Trieste Guide – The Re-discovery of Italy’s “Forgotten City”

Over the years, plenty of neighboring cultures (from Austria to the Balkans, and even Venice) have swept through this windy, Adriatic city, bringing with them some of Italy’s most distinctive customs and cuisines. Hotel Major takes you on a tour of the best places to dine, drink, and shop in Trieste, this underappreciated yet truly romantic northern Italian gem.

Trieste has it rough in comparison to other Italian cities. There are no enchanting canals and Gothic palaces like those found in Venice, no lovely old grandeur like those found in Rome, and no Renaissance riches like those found in Florence. However, there is the “Bora,” a strong wind that blasts into the city from the mountains, which is especially striking on freezing winter days.

The often-overlooked “forgotten city,” as it was formerly known, does not open up to you all at once; it takes patience, which many tourists today tend to lack when rushing around Italy’s towns in search of strong impressions and outstanding selfie motifs. Trieste, on the other hand, presents a visitor with a task. The city requires some involvement—you must deal with its turbulent history, its unique geographical location on a narrow strip of Friuli-Venezia-Giulia that looks more like Slovenia or Croatia than Italy, and its gloomy charm. Many visitors, some Italians, and quite a few Triestini consider that Trieste is not “real” Italy or the Italy they anticipate. But it is just this, the unique combination of peoples, languages, and cultures that has shaped it, that distinguishes Trieste.

Trieste has been a part of Italy for just over a century. It had previously been a part of Austria for about 600 years. To this day, the city’s culture, architecture, and food have been shaped by those six centuries. Trieste, with its culture and cuisine, is also where Central Europe meets the Mediterranean and the Balkans, where the Latin linguistic region meets the Slavic and Germanic, where the East meets the West, and where the North meets the South.

In and around the city, there is still a considerable Slovenian-speaking community. Trieste is still home to a number of ethnic groups (including Germans, Greeks, Serbs, Jewish populations, and Armenians), who flocked to the once-dominant port of the lost Habsburg monarchy. And, albeit filtered and occasionally refracted, the much-vaunted light of the Italian south eventually shines in Trieste as well. The city’s cultural crossroads are its very core.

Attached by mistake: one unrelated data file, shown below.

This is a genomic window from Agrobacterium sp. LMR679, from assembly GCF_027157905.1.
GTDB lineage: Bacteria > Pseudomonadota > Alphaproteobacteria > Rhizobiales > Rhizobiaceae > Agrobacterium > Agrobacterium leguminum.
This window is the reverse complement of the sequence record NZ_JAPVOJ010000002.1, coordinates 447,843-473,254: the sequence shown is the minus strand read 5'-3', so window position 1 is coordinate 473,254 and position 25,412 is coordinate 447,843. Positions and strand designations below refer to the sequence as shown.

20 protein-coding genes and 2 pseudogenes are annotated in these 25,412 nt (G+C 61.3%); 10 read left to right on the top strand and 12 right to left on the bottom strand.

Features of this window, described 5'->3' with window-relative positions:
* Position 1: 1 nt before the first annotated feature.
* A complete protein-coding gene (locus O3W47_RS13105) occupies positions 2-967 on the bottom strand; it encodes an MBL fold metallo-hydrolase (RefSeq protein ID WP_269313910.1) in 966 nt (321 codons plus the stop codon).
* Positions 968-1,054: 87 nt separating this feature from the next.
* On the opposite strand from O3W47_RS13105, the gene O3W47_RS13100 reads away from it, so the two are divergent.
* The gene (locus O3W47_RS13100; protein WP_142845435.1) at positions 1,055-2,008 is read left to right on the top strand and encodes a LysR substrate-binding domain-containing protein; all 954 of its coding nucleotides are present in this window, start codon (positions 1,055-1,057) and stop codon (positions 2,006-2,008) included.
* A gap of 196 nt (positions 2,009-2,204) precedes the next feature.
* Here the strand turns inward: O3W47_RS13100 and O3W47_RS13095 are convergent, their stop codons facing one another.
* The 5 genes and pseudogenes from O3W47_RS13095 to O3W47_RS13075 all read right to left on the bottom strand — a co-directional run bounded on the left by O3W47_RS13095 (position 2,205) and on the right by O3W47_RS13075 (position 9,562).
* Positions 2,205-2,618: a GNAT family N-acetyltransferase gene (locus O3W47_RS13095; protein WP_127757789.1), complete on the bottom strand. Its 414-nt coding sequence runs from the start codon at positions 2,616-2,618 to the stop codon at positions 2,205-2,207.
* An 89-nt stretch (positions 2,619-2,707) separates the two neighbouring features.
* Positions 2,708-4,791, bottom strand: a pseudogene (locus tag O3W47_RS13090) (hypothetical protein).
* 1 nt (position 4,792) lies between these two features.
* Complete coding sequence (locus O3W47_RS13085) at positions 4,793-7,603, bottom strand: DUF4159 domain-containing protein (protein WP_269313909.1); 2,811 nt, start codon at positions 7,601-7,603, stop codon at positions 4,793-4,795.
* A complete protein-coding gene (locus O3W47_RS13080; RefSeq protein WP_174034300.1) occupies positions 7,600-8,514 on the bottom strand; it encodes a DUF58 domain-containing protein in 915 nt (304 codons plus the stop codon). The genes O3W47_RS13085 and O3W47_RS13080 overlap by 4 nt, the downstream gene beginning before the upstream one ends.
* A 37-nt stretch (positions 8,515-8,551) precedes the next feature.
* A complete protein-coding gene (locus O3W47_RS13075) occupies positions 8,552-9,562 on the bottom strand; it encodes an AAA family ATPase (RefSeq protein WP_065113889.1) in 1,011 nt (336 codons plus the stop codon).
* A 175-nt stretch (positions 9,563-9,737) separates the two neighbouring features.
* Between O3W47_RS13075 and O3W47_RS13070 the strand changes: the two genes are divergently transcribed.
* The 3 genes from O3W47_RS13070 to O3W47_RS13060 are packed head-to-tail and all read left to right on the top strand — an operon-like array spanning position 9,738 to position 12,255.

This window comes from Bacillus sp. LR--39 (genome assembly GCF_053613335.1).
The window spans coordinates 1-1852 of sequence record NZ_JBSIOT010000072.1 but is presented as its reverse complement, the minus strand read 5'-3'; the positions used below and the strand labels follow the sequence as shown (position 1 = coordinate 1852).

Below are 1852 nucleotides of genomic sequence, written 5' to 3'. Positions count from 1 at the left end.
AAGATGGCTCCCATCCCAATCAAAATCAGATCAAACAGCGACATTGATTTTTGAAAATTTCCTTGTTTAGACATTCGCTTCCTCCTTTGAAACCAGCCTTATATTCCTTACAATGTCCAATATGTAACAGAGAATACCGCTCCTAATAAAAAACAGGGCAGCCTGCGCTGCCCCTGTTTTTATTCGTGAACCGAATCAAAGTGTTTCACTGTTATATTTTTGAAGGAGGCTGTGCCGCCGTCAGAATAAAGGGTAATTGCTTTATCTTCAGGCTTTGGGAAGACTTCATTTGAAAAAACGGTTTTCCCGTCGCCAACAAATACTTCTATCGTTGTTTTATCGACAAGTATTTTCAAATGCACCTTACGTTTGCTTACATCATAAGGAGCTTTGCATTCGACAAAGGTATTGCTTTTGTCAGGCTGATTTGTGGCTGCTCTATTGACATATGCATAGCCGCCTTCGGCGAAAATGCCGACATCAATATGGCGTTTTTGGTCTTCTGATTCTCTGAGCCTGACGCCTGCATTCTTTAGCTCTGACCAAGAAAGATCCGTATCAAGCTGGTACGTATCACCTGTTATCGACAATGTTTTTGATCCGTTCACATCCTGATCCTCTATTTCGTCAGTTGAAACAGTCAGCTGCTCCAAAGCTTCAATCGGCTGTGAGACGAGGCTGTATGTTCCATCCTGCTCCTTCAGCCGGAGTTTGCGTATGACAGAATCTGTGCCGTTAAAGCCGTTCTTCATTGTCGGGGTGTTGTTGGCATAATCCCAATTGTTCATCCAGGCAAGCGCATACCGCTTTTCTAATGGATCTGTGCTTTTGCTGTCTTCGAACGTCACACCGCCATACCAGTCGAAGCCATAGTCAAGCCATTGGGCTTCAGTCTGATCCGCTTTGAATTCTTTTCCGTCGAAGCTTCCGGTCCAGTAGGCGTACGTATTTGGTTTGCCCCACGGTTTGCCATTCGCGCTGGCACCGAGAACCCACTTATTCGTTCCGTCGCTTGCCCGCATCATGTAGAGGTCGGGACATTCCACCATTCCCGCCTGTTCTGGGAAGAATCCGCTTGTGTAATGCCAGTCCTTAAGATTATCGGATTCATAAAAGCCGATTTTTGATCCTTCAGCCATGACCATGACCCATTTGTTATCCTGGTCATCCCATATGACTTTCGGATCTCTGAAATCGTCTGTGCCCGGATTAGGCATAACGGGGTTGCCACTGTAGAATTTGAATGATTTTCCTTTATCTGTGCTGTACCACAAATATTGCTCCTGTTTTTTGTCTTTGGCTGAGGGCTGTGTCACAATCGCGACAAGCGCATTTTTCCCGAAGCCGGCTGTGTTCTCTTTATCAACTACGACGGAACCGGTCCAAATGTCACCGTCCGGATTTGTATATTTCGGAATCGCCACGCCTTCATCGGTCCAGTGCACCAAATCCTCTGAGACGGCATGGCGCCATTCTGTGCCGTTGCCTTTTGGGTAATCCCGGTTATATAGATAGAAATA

Its food, like the city itself, is significantly more than just Italian. The fragrance of cooked sauerkraut permeates the streets around noon, although fermented vegetables are rarely seen elsewhere in Italy, a sun-drenched country with extended growing seasons. The same can be said for the region’s smoked pork, which the Triestini adore alongside their boiled sausages and potatoes. However, many locals prefer lighter, more Mediterranean-style fare in the evening, such as grilled fish, pasta alle vongole (clams), or fritto misto, a mix of fried Gulf seafood. Grilled Balkan dishes, such as Bosnian-inspired evapii, small minced beef kebabs, and gibanica, a multi-layered dessert filled with cheese, poppy seeds, apples, and walnuts, are also popular. Others, such presnitz (a strudel-like wreath of puff pastry filled with nuts, almonds, and dried fruit), are more reminiscent of Jewish specialities from Central Europe.

A perfect day in Trieste includes a stroll through the ruins of Porto Vecchio, the Old Harbor (which feels like something out of a dystopian science fiction film), and a hike along the “Napoleonica,” a path on the rim of the Karst Plateau with breathtaking views of the city, its Gulf, and down to Slovenia and Croatia’s Istrian Peninsula. It could also land you in front of a glass of local vitovska (a minerally white wine) and a plate of homemade prosciutto in one of the many “osmize,” rustic, private establishments often owned by Slovenian speaking vintners in the Karst, for a non-Mediterranean lunch of smoked sausages, sauerkraut, and beer in one of the many typical “buffets” (or quick-service counters). Here are a few of our favorites.

In Trieste, there are a variety of places to eat and drink.

Buffets at the Top

The so-called buffets in Trieste are relatively simple inns where people sit or stand to eat ready-made meals, buy local street food like cooked ham, mustard, and fresh grated horseradish sandwiches, or stop for an aperitivo with cicchetti (small, Venetian-style snacks).

Restaurants, Bars and Other Dining Options

Trieste’s international atmosphere is mirrored in its food, which combines culinary influences from Veneto, Austria, Hungary, and Slovenia. Brodeto a la Triestina and Granzievola alla Triestina (fish), Gnocchi di patate o pane loaded with raisins, and the Jota soup are among the typical dishes not to be missed. When it comes to cheese, try Tabor del Carso and Liptauer, a delicious cream cheese from the region. The local wines are a perfect match for the dish. If you’re a wine enthusiast, read our earlier article about where to get the greatest wines in Trieste. Vitoska, a white wine that pairs well with fish, and Maalvasia, an aperitif, come highly recommended. Buon Appetito!

Where to Shop in Trieste


This ancient wine shop in the heart of town offers an exceptional selection of local wines.


This unique shop and factory is owned by a couple of architects who make and sell regionally designed things made entirely of wood.

Drogheria Toso

Natural sponges, spices, ostrich feathers, and horsehair brooms—stepping into the 115-year-old Toso store is like stepping back in time.

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